Closing the window of opportunity for Russia?
The unclear NATO membership status of Georgia and Ukraine creates ambiguity and vulnerability in the ‘grey zone’ area of the Black Sea.
NATO simply cannot tackle the various security challenges and hybrid threats posed by Russia. Upgrading the longstanding candidate status of Georgia and Ukraine is the organisation’s only real chance to deter Moscow’s major political and military role in the post-Soviet region. Instead, NATO’s continued policy of keeping both states at arm’s length is deeply concerning and is only contributing to protracted tensions in the Black Sea region.
Vladimir Putin recently received a generous gift from the US and the West. President Joe Biden, with German support, has agreed not to block the construction of Nord Stream 2 and has announced that his administration will not impose sanctions. This approach sends a clear sign to the Kremlin, eager to advance its major geopolitical project, that the main actor capable of stalling it will not interfere. Once completed, the project will strip Ukraine of its strategic importance for the EU’s energy security. Berlin argues that it is in its own economic interests to complete Nord Stream 2. However, the German government continues to ignore the consequences the pipeline might have for the EU and NATO’s eastern neighbourhood.
After the dissolution of the Soviet Union and the collapse of the Warsaw Pact, NATO’s enlargement left six Eastern European and Caucasian countries in a ‘grey zone’ between Russia and NATO’s new borders. This critical intersection of threats and vulnerabilities to Moscow’s desire to re-establish its regional hegemony produced a number of unwanted consequences. In 2008, George W. Bush proposed admitting Georgia and Ukraine to NATO. However, France and Germany thwarted Bush’s proposal. This opened the path for Russia to invade Georgia, which occurred in 2008 as a result of the failures of the NATO Bucharest summit. History tends to repeat itself. With NATO’s next major summit only weeks away, failure to move towards admitting Georgia and Ukraine may trigger another Russian attack. Both states are accelerating their joint push for clarity about their status in anticipation of the summit.
The crises in Georgia and Ukraine are the result of a series of long-term problems that have become increasingly visible. This includes the continued strategic dissonance between Russia and the West. Since 2014, there has been a substantial increase in Russian activities around NATO borders, with ships, planes and submarines venturing close to and occasionally across these frontiers to conduct exercises and cyber-attacks against the Alliance’s member states. Russia is also engaged in an ongoing propaganda and disinformation campaign and has attempted to stir up inter-ethnic tensions. The Kremlin funds populist and extremist parties across Europe in an attempt to split the Alliance.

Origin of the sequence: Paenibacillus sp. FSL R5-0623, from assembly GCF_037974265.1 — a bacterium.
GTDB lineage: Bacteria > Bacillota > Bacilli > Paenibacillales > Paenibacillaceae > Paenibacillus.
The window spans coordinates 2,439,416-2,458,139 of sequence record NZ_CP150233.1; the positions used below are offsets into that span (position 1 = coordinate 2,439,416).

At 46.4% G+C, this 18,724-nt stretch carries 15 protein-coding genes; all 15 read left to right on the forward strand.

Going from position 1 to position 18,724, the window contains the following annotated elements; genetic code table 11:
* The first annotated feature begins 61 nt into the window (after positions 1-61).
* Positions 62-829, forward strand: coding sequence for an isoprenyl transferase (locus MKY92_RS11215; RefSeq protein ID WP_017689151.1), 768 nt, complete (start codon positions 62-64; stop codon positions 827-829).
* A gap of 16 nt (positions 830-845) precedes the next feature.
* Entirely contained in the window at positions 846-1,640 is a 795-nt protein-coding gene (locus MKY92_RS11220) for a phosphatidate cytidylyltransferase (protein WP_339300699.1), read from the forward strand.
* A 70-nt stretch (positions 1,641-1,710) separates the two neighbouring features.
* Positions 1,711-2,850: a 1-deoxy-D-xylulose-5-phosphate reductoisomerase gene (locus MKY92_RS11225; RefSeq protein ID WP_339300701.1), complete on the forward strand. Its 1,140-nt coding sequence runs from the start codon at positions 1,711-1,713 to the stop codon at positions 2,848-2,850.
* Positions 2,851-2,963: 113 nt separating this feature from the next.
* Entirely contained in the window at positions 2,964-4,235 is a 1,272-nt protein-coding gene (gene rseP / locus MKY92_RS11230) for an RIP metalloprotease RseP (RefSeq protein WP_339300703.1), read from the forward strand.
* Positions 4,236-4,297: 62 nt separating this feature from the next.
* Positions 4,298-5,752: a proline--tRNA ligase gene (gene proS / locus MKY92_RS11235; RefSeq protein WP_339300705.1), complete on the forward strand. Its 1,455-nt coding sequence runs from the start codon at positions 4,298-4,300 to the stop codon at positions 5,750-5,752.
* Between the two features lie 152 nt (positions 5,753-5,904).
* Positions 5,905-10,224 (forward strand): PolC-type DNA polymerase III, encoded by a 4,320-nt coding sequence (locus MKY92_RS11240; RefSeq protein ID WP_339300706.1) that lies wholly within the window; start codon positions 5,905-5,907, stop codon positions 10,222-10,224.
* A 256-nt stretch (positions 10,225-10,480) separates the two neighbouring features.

Moscow is also deeply involved in a series of conflicts and has been a trigger for NATO’s internal crisis with Turkey over Syria, Libya and Nagorno-Karabakh. It is vital to position Turkey as a powerful NATO ally and actor in the Euro-Atlantic and Eurasian geopolitical spaces. Ankara provides access to the Black Sea and the Caucasus regions, where Georgia and Ukraine could potentially extend the strategic power of the Alliance. Instead, President Joe Biden decided to officially recognise the massacre of Armenians under the Ottoman Empire, risking an already fractured relationship with Turkey. Such moves will only deepen tensions and potentially destabilise internal NATO relations.
Georgia and Ukraine are two of the most strategic important grey zone countries that can also provide NATO with access to the Black Sea. Consequently, ignoring the emerging geopolitical tendencies in the region will only result in further escalation in the conflicts involving Georgia and Ukraine. NATO’s unwillingness to discuss the two partners’ status only plays into the hands of Russia, which continues to flex its muscles at the Ukrainian border and silently advance into Georgia’s territory.
The Kremlin will stop challenging and testing NATO when it knows it cannot succeed. The sooner the Alliance makes it clear to Moscow that crossing NATO boundaries has consequences, the more stable the region will become. The upcoming NATO summit will hopefully provide more than just recycled rhetoric and voices of ‘concern’ about Georgia and Ukraine. If not, the implications and costs will be high for Kyiv, Tbilisi and the regional role of NATO, which might face losing its gateway to the Black Sea. Overall, it is clear that NATO should not take it for granted that Turkey will continue to provide access.
Silvie Leštinská is an independent researcher focusing on European security. Silvie holds a Master degree in global politics and political affairs. Her particular interest centres around the context of NATO, geopolitics and the insurgency of Russia.
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